Check out this awesome story featuring the Magnum Maltese! Magnum Marine’s timeless work of art, both featured in a plethora of advertising and used for offshore racing, the Magnum Maltese #1 was discovered and completely restored by Tom M.
It was a chilly December morning. I had recently finished restoring a 1979 Excalibur and was preparing to start researching my next project. As I sat down in front of my computer I made my daily stop at Offshore Only just to check the Classics section. For some reason I was drawn into other sections that morning. I came across a boat for sale in the Magnum section. I had the luck, good or bad depending on how you look at things, to find a Magnum Maltese. It had a horrible, blotchy, black paint job. The bulkheads were rotted and there were an excessive amount of holes in the transom which needed replacing. There was no dash pod for controls. Bulkheads were missing in the cabin. On a funnier note it still had the orange “monkey fur” headliner. It needed a ton of hard work to bring this old girl back to life.
But the lines of the boat… they had to be the sexiest lines I’d ever see.
But the lines of the boat… they had to be the sexiest lines I’d ever see. I looked at those pictures every day for a couple of months, hoping someone else would take her home to restore. But alas, no takers, and in a moment of weakness the call was made. After a couple of exchanges a deal was struck and I drove half way across the country to own this new project. It took a better part of a weekend to drive from Maryland to Illinois to pick her up and bring her back. Once she was sitting on my lot I stood back and looked at her. She looked even better, if that was possible.
In the next few years she would stay on the lot but get moved around quite often. I would spend the winter months researching the Maltese and formulating a plan for her. Finally, she was moved indoors into my shop.
One evening I was in no hurry to go home so I started to sand the black paint off of the hull. After 4 hours I would stand back and see her original colors, orange with white stripes. It took a few weeks of sanding for a couple of hours per night to get the black off.
While all of this was going, on I was trying to get the boat titled in my name. Maryland took issue with the fact that someone had made corrections to the front of the title and would not accept it. As much of a pain in the butt as this, was it would be a blessing in disguise. During this time I was crawling around up in the bow and noticed some grease pencil markings under the fiberglass. It was the number “28” with the number 1 inside of a 0. Another call to Bud Weisner, the man I had purchased the boat from. Bud, being an authority on Magnum restoration, and I talked about my findings and were fairly sure I was the owner of hull #1. Bud knew the people to contact to have the Illinois state issued hull number changed to the proper Magnum number “28001”.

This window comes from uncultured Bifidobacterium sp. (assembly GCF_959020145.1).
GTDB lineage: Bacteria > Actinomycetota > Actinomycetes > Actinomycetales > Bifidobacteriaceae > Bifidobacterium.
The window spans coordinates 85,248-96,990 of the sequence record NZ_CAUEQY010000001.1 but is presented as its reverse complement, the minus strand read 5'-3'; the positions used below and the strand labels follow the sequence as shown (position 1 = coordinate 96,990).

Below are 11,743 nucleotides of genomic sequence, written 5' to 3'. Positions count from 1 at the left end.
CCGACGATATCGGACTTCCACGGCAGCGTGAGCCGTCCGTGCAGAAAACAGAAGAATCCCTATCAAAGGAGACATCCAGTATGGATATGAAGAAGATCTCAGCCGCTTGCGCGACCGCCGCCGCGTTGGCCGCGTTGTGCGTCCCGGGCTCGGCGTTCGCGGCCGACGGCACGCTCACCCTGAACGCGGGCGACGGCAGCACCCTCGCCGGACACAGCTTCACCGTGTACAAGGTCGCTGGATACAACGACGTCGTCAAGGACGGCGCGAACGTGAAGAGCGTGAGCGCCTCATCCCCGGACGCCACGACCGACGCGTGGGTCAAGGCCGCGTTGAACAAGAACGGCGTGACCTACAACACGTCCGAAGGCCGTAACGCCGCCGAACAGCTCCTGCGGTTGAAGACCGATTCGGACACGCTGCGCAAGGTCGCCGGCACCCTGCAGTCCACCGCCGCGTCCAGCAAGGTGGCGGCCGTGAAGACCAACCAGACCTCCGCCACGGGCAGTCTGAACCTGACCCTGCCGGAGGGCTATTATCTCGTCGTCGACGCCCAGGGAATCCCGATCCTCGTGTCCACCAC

At the same time this was happening I managed to use all of the holes in the transom to determine the boat was used for racing. Following the registration numbers it was proven to be the boat used for the brochure pictures, the boat used in the boat shows, as well as Magnums’ race boat. Now that I had a good title in hand and all of this information about her past, the restoration was on.
Now that I had a good title in hand and all of this information about her past, the restoration was on.
She would get a new transom and stringers, new engine room bulkhead and glassed in bulk heads. After the fiberglass work was finished would come 4 coats of Awl grip, Snow White and International Orange (the closest I could get to tangerine gel coat. A new dash pod came straight from the Magnum factory.
The next step after paint would be 350 engines, set up as the original flagship engines, only with modern technology. The power would assault the water through Volva outdrives, still the old Swedish drives, just with the capability of trim. And K planes to keep her level. For everything that meets the eye: Faria gauges and Lowrance in dash GPS, original controls with modern hydraulic steering. Of course she would get the orange and white candy stripe cockpit upholstery she started with. The treatment was finished off with all original deck fittings I could amass over the 8 year process.
She is a swift, nimble and comfortable ride.
She is a swift, nimble and comfortable ride. Everyone that rides in her loves her. To say I am pleased with her would be an understatement. Right now I am running her, although she is not quite complete. A local carpenter is working on teak furnishings. And when I can find the perfect headliner she will be complete. Although, she is a boat, so will she ever be finished?
In closing I would like to thank a few people. First, thanks to Bud Weisner. Thank you for saving such a beauty from the crusher. Thank you for all of your help, direction and supplies over the years. We will meet for a drink one day, my treat of course. Second, thank you Magnum Marine, for producing such a timeless work of art. Third, and most important, thank you Shawna Gibson, my friend, my love, for being so understanding. For putting up with all the hours and hours I spent working on her, or “My Mistress” as you called her. And Thank You for nicknaming her “Maggie”.
Check out the gallery below featuring Tom’s journey of restoring the historic Magnum Maltese! All Photos Courtesy of Tom M.